Belfast Telegraph

Withnail and I: Bruce Robinson has hit a peak just once... but what a peak it was

By Mike Gilson

What if the best thing you ever created was 38 years ago? Wouldn't that be a source of regret? That a peak point of your life was almost four decades ago. Wouldn't you always be struggling to recapture that moment, top it with something else?

If you're Bruce Robinson, I'd guess not. Because if what you did 38 years ago was and remains peerless shouldn't you just go with it? Robinson was the writer and director of a film called Withnail and I. It is a work of utter genius, possibly the best British film of all time.

I wrote about it last year when one of its stars, Richard Griffiths, who plays queenly Uncle Monty, sadly died. I received a lovely letter from Griffiths' widow, a native of Northern Ireland, who told me that her late husband knew the film was a classic from the start even though he only spent two weeks on it.

It is not an exaggeration to say that virtually every line of Withnail and I is a standalone gem, a perfectly crafted love note to British nihilism, fecklessness, but also some kind of love, all quoted verbatim by generation upon generation of new converts who stumble across the DVD.

Virtually ignored when released in cinemas in 1987, its slow-burning life has turned it into a cult. Brad Pitt says it's among his top three films of all time. Now it has been remastered and is back on the big screen for the first time since two men and a dog watched it.

Beg, borrow or steal a ticket to the cinema (the QFT is showing it next week) if you've not seen it before. I've watched it scores of times and it is always as fresh and as funny and as poignant as it was when I saw it at the flea-bitten Gravesend Roxy in 87.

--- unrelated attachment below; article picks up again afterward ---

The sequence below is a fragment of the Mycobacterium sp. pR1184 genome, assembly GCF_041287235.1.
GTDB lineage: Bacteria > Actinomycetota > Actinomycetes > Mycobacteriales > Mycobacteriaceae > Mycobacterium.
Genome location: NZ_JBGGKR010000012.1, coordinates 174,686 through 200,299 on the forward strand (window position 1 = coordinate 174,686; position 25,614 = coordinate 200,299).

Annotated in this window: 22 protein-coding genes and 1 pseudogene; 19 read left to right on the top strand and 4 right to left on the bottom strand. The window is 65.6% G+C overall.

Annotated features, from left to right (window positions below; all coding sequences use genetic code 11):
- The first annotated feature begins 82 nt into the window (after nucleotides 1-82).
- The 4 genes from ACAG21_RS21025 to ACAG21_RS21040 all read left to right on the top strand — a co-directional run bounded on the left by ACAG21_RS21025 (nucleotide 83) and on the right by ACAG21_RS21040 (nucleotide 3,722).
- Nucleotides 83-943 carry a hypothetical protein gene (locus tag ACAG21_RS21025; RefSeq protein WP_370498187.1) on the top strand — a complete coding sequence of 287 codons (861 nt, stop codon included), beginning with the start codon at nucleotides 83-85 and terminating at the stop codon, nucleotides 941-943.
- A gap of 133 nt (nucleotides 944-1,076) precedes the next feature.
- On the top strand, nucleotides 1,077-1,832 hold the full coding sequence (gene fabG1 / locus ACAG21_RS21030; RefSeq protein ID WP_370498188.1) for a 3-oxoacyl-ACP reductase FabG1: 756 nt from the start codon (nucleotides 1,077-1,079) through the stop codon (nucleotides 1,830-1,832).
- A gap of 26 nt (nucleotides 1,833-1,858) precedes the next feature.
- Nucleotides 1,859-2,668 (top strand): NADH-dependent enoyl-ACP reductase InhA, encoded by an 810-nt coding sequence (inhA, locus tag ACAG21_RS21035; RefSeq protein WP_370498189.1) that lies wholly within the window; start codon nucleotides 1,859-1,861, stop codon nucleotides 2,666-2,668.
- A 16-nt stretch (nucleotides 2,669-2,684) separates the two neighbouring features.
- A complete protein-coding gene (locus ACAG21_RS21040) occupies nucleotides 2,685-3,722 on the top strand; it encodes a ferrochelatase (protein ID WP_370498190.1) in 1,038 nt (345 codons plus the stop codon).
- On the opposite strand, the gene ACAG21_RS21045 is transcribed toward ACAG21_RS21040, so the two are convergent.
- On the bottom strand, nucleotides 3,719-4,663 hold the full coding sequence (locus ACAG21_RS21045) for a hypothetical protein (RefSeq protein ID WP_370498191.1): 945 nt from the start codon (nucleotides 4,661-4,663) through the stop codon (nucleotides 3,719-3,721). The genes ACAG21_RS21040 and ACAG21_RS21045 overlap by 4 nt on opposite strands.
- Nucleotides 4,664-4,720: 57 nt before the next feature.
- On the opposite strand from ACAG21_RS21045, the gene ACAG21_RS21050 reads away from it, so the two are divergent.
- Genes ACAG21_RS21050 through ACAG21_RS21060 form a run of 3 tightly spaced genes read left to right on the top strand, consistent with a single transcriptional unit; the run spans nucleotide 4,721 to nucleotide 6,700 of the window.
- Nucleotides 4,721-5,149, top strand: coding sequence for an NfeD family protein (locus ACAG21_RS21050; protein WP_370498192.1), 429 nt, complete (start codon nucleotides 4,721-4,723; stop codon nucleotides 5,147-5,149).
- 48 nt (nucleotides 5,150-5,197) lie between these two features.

Richard E Grant and Paul McGann play two out-of-work actors who escape end-of-the-Sixties London for a weekend in the Lake District at the aforementioned Uncle Monty's cottage.

Monty's disastrous attempt to seduce McGann's character (I) and Grant's fantastically doomed Withnail rants and monologues is all there is by way of plot. It's all that's needed.

Robinson intrigues me. A handsome jobbing actor turned scriptwriter, his Withnail and I is autobiographical. There's a little of Withnail in him, but that character is mainly based on a failed actor and glorious fantasist he used to live with in Camden squalor called Vivian MacKerrell, who died of throat cancer in 1995 aged just 51.

Robinson wrote a book about his experiences shortly after he and MacKerrell finally went their separate ways, the former to eventual glory, the latter to supernova destruction.

Twenty years later he finally got to make a film out of the book that somehow got to the screen even though he threatened to walk off on day one of filming after interference from the company putting up the trifling sum to make a classic. Thank God he stuck to his vision for 50-odd years later his work has a life of its own, creating disciples whenever it's fed into the DVD.

People even make pilgrimages to the run-down cottage near Penrith where Withnail, I and Monty spend their, what has become eternal, lost weekend.

For me, Withnail speaks more about what it is to be from these isles than any Mr Darcy or stuttering Four Weddings buffoon ever can.

Robinson was paid just £30,000 for the film and received no royalties. He is still compelling, some Withnail, some I, a brilliant interviewee whose turn of phrase can make you laugh out loud. Check him out on YouTube.

Later years of film directing and scriptwriting have, shall we say, been patchy. But when you see him tirelessly answering questions about his masterpiece it's obvious he knows the answer to the questions posed above.

It is better to have risen to the artistic peak just once than forever be gazing longingly up from the foothills like the rest of us.

  • Mike Gilson is Editor of the Belfast Telegraph

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